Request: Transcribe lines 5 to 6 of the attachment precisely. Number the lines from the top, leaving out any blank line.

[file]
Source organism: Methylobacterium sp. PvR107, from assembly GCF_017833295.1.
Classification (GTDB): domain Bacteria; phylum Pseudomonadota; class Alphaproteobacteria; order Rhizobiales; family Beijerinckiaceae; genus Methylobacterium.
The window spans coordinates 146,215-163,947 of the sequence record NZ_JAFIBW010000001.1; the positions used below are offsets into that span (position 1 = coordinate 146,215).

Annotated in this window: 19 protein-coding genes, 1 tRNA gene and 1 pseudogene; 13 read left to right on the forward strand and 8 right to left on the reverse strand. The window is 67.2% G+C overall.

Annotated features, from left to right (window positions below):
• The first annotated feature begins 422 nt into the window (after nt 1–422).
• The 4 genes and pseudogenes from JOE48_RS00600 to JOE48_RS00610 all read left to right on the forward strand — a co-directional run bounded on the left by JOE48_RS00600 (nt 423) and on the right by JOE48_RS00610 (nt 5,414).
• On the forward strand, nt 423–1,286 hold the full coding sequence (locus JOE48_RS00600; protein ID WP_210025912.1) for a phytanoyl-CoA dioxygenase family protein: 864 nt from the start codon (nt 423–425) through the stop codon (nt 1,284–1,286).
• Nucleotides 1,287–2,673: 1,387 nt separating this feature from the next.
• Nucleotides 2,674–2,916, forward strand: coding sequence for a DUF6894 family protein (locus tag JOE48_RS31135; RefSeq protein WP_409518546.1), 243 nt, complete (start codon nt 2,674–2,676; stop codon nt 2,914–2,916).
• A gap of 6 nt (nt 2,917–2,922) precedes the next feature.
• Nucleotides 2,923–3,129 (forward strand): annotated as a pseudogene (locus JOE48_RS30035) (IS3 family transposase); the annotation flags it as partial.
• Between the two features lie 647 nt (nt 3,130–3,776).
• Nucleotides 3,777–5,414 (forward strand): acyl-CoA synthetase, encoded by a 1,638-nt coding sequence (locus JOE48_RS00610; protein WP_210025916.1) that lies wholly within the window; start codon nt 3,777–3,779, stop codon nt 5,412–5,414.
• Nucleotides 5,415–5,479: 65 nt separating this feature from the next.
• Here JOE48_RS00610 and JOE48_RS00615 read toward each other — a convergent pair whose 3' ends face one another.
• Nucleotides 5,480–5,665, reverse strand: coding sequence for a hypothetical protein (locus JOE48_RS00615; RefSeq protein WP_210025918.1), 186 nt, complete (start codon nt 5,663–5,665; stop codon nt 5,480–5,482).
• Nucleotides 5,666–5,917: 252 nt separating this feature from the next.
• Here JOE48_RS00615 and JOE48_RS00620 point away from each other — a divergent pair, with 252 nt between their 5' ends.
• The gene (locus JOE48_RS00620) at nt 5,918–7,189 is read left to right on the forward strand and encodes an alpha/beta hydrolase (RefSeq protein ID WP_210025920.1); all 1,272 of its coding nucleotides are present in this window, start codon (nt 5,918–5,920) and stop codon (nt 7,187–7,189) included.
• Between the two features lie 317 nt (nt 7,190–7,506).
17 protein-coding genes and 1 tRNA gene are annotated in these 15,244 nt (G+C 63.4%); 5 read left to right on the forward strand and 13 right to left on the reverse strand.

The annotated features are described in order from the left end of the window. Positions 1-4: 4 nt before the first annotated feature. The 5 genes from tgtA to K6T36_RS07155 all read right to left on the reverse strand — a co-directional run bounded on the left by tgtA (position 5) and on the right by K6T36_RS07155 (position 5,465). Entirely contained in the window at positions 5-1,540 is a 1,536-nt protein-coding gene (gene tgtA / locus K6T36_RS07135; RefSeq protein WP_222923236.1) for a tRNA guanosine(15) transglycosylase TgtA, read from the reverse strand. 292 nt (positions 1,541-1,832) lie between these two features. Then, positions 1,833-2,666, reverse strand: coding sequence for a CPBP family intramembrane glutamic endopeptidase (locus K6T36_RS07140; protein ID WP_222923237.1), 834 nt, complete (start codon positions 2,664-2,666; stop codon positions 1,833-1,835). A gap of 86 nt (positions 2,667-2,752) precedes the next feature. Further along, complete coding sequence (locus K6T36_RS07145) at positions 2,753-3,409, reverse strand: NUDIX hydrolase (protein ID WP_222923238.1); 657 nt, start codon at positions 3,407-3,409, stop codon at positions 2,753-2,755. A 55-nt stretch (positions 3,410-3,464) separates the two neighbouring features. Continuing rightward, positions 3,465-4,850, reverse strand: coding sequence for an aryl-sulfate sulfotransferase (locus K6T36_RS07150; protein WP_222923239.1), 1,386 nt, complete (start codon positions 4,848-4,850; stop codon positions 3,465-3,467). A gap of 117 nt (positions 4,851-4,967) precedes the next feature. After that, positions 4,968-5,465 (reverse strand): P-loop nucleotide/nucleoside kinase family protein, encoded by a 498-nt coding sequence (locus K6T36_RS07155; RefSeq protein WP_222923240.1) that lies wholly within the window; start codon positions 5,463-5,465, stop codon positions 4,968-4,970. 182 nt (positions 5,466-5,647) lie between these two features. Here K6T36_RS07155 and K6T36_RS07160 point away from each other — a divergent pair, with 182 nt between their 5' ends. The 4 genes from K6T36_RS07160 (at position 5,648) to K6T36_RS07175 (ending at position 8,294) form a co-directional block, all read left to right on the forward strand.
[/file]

Annotated features, from left to right (window positions below):
• The first annotated feature begins 422 nt into the window (after nt 1–422).